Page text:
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Stop Using the Word Delight in Enterprise UX

Last week I participated in on UXPin’s Enterprise Summit (2017). On the last day there was a panel discussion by UX gurus on the state of enterprise UX with Jeff Veen of True Ventures, Lou Rosenfeld, and Marcin Treder of UXPin and Sunita Redd of UXPin. Over and over and over I kept hearing them use the word delight. So here’s what I want to say:




Dear Enterprise UX Gurus:

STOP! Please stop using the word “delight” in the context of enterprise UX. Just stop. I’m not the only one who wants this.

Delight is creating an emotional bond with a user through pleasurable experiences IN ORDER TO SELL THEM SOMETHING. This is wholly a consumer-side idea. Enterprise users have absolutely no choice in whether they get to use our product. It’s already been decided by management.

I’m up for a replacement. I personally say I want to give the user a good day, but more importantly I’m trying to make users more efficient. I’m trying to create human capacity for the company. Yeah, it’s still using people to get what the company wants out of them, but we aren’t trying to use psychology to trick them <eh hem> to convince them to buy something.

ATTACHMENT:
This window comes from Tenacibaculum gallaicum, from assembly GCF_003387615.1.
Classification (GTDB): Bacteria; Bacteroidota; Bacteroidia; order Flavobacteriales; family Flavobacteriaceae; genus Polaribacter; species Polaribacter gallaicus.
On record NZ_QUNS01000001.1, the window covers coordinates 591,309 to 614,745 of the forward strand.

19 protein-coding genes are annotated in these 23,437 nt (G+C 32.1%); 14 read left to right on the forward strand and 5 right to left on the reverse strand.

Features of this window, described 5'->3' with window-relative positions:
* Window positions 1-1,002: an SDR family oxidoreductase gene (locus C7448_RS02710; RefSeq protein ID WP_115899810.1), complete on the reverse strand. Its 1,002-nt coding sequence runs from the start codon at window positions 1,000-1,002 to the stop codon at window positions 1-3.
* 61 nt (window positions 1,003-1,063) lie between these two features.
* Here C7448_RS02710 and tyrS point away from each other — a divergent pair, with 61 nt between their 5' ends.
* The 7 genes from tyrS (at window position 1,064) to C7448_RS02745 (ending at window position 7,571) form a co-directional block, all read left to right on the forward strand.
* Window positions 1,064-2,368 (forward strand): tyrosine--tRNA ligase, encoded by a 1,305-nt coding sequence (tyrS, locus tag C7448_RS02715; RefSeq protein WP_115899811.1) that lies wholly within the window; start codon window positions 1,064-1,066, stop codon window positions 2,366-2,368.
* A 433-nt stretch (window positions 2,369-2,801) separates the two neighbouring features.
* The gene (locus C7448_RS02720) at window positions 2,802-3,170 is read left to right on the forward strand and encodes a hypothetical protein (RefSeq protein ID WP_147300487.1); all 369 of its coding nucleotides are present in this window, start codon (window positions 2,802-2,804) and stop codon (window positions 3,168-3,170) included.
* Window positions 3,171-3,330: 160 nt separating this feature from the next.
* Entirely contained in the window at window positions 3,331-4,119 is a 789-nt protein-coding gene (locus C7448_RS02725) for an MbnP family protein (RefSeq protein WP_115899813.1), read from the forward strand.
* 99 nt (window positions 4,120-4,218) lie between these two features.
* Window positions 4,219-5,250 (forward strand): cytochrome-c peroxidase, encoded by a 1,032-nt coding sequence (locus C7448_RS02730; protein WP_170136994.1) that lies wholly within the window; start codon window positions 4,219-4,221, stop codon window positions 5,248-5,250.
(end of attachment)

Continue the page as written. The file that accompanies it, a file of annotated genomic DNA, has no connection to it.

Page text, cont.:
Do I want my user’s to have a pleasurable experience to the point of joy or rapture? Not really. What I want is for my tools to be so seamless in their task process to them that they don’t realize they’re working with them. It should feel like a hammer that has worn to fit to their hand, that has perfect balance and is almost effortless to use. It should feel satisfying, pleasing, effortless and trusted. Wrap that into one word.

Why does this bug me so much? Have you ever sat face to face with someone in business management who really doesn’t understand what you do and tried to talk to them about creating delightful experiences in a work tool with a straight face? It totally undermines what we’re trying to do for the business and feeds the stereotype that we’re just artistes trying to create a visual masterpiece out of the application project we’ve been assigned. We need to be able to speak with business in a language they understand and support our work in a more professional manner by talking about our craftsmanship.

Your immediate attention to this matter would sincerely be appreciated,
Jeanne Hallock



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